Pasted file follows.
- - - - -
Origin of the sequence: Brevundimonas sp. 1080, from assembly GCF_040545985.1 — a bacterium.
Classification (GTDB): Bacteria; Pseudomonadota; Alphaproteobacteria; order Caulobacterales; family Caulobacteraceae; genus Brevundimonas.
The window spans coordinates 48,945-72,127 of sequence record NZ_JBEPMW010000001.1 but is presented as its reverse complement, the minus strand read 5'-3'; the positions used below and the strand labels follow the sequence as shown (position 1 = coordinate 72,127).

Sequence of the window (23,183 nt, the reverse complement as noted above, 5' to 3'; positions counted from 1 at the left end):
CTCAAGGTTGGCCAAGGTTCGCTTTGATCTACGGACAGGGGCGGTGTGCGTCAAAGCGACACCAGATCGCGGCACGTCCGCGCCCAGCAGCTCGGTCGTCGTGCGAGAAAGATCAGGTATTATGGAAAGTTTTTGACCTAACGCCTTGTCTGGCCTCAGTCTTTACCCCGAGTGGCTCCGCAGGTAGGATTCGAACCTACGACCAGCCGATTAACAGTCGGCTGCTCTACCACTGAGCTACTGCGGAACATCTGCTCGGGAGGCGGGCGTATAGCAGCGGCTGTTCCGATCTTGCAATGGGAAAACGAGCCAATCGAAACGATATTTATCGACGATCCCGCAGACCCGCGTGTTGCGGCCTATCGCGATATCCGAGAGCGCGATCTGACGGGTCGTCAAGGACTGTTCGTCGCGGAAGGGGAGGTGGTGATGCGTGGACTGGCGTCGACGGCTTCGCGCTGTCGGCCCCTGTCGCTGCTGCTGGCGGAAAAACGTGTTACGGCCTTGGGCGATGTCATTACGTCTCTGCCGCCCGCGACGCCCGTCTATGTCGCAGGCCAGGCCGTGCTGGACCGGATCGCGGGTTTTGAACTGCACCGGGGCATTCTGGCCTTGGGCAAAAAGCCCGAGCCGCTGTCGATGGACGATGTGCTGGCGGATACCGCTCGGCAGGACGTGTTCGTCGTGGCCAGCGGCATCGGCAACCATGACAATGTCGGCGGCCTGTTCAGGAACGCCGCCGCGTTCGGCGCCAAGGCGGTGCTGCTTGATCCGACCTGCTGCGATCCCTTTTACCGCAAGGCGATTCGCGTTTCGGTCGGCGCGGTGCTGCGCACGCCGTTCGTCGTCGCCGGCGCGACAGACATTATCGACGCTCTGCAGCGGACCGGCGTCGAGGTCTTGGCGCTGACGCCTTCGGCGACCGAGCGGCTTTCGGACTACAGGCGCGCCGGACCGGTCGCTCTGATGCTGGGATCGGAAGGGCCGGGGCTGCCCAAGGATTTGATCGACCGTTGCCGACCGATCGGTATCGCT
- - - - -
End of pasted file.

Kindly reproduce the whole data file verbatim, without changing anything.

Origin of the sequence: Brevundimonas sp. 1080, from assembly GCF_040545985.1 — a bacterium.
Classification (GTDB): Bacteria; Pseudomonadota; Alphaproteobacteria; order Caulobacterales; family Caulobacteraceae; genus Brevundimonas.
The window spans coordinates 48,945-72,127 of sequence record NZ_JBEPMW010000001.1 but is presented as its reverse complement, the minus strand read 5'-3'; the positions used below and the strand labels follow the sequence as shown (position 1 = coordinate 72,127).

Sequence of the window (23,183 nt, the reverse complement as noted above, 5' to 3'; positions counted from 1 at the left end):
CTCAAGGTTGGCCAAGGTTCGCTTTGATCTACGGACAGGGGCGGTGTGCGTCAAAGCGACACCAGATCGCGGCACGTCCGCGCCCAGCAGCTCGGTCGTCGTGCGAGAAAGATCAGGTATTATGGAAAGTTTTTGACCTAACGCCTTGTCTGGCCTCAGTCTTTACCCCGAGTGGCTCCGCAGGTAGGATTCGAACCTACGACCAGCCGATTAACAGTCGGCTGCTCTACCACTGAGCTACTGCGGAACATCTGCTCGGGAGGCGGGCGTATAGCAGCGGCTGTTCCGATCTTGCAATGGGAAAACGAGCCAATCGAAACGATATTTATCGACGATCCCGCAGACCCGCGTGTTGCGGCCTATCGCGATATCCGAGAGCGCGATCTGACGGGTCGTCAAGGACTGTTCGTCGCGGAAGGGGAGGTGGTGATGCGTGGACTGGCGTCGACGGCTTCGCGCTGTCGGCCCCTGTCGCTGCTGCTGGCGGAAAAACGTGTTACGGCCTTGGGCGATGTCATTACGTCTCTGCCGCCCGCGACGCCCGTCTATGTCGCAGGCCAGGCCGTGCTGGACCGGATCGCGGGTTTTGAACTGCACCGGGGCATTCTGGCCTTGGGCAAAAAGCCCGAGCCGCTGTCGATGGACGATGTGCTGGCGGATACCGCTCGGCAGGACGTGTTCGTCGTGGCCAGCGGCATCGGCAACCATGACAATGTCGGCGGCCTGTTCAGGAACGCCGCCGCGTTCGGCGCCAAGGCGGTGCTGCTTGATCCGACCTGCTGCGATCCCTTTTACCGCAAGGCGATTCGCGTTTCGGTCGGCGCGGTGCTGCGCACGCCGTTCGTCGTCGCCGGCGCGACAGACATTATCGACGCTCTGCAGCGGACCGGCGTCGAGGTCTTGGCGCTGACGCCTTCGGCGACCGAGCGGCTTTCGGACTACAGGCGCGCCGGACCGGTCGCTCTGATGCTGGGATCGGAAGGGCCGGGGCTGCCCAAGGATTTGATCGACCGTTGCCGACCGATCGGTATCGCT